Too Hot To Handle: Gold Due For A Correction?

With gold hitting yet another awe-inspiring all-time high in the wake of Powell’s remarks reassuring markets (more or less) to expect rate cuts in 2024, a few analysts are pointing out risk factors for a correction — so is there really still room to run?

The Wall Street Journal points out that oil price spikes driven by the acceleration of war in the Middle East could cause the Fed to reverse its position of cutting rates three times this year — especially as the Strategic Petroleum Reserve has reached historic lows.

Since Biden took office, the SPR has been drained by over 40% — ironically, as part of a desperate gambit to keep oil prices artificially low in the face of its proxy war in Ukraine and out-of-control inflation, which can only get even worse after the Fed cuts rates. Now that the SPR won’t be refilled as expected (itself a taxpayer-funded sale), Americans will feel even more of the inflationary reality when they head to the gas pumps.

For context, the SPR was founded in 1975 and is now hovering at levels not seen since the early 80’s:

Source: https://www.eia.gov/dnav/pet/hist/LeafHandler.ashx?n=pet&s=mcsstus1&f=a

But as the conflict in Gaza and beyond continues to accelerate, the US will find more excuses to expand its own involvement as it has from the start. Whatever form the meddling takes, the US will inevitably need to finance it by printing money. So, as usual, the Fed is damned if they do and damned if they don’t, defeated by their own games: they need to finance the Middle East meddling with money printing, but both the money printing required to fund the war and the effects of the war itself will work together to drive oil prices up.

Coincidentally, both factors will also work together to push gold to hit fresh all-time highs this year, unless the Fed decides to buck the Military-Industrial Complex and renege on its rate cut promises, making it much more challenging for Biden administration war hawks to keep the US involved to the extent they’d like.

On the same topic of Russia and the Middle East, the BRICS countries’ continuing de-dollarization efforts mean that we can expect them to keep stockpiling gold as they continue to divest from petrodollar dependence. Russia says they’ll be doubling their gold and foreign currency purchases, and China’s central bank just hit a new reported record high for its gold reserves late last month.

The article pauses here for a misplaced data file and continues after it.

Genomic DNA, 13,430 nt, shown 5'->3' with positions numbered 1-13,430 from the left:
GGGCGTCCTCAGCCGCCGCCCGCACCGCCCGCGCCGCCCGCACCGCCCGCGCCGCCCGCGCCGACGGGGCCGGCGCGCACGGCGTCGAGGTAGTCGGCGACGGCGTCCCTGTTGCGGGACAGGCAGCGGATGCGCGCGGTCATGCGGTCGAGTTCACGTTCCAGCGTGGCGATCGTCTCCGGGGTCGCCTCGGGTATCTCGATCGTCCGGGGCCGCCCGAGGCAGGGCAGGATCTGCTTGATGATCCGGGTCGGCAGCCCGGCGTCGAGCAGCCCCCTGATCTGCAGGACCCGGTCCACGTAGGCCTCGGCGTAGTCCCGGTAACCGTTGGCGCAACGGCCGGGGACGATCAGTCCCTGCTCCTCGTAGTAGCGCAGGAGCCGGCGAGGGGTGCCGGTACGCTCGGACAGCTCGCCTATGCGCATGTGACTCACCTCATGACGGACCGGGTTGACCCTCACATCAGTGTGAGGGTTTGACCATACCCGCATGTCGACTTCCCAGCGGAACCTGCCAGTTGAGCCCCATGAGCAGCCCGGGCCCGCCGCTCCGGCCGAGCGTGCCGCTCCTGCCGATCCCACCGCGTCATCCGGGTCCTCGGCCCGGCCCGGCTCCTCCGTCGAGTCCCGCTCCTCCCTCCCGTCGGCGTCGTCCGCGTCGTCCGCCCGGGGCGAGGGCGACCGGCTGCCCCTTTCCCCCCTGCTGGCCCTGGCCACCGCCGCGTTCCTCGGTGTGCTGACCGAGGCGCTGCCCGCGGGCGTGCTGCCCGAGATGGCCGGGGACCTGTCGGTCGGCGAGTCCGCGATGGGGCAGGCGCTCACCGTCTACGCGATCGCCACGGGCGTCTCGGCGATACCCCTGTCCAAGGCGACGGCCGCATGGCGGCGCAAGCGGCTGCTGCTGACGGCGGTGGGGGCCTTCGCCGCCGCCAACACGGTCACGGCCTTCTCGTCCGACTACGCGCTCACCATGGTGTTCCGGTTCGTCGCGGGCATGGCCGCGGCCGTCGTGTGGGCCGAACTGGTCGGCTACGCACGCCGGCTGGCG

Still, some are skeptical, saying that gold and other metals are overbought and due for a correction, and interpreted Powell’s remarks on Wednesday as mildly hawkish. Powell did say that more progress needs to be made on inflation in order for the Fed to move forward with rate cuts. These statements added a dash of uncertainty for some:

“We do not expect that it will be appropriate to lower our policy rate until we have greater confidence that inflation is moving sustainably down towards 2 percent…Reducing rates too soon or too much could result in a reversal of the progress we have seen on inflation and ultimately require even tighter policy to get inflation back to 2 percent.”

But even as Powell admitted the fight against inflation is “not done” (an epic understatement), markets were reassured that the Fed is still expecting to lower interest rates, saying that the data doesn’t justify changing the current course:

“The recent data do not, however, materially change the overall picture, which continues to be one of solid growth, a strong but rebalancing labor market, and inflation moving down toward 2 percent on a sometimes bumpy path.”

So is gold too overbought, or does the macro environment provide enough upward pressure to give it room to keep running? While short-term corrections are always something to consider during such dramatic price-run ups, I’d call them buying opportunities. And if the mainstream media’s reaction is to be used as a barometer, the true reality of what the skyrocketing price of gold truly means for the economy and the US dollar still hasn’t been priced in. As Peter Schiff tweeted earlier this week:

The more skeptical analyses acknowledge that it will be an uphill battle for it to sustain the same awe-inspiring upward pace that it has had since the start of the year. But even they, like I, still expect a confluence of factors in 2024 to continue pushing it higher.


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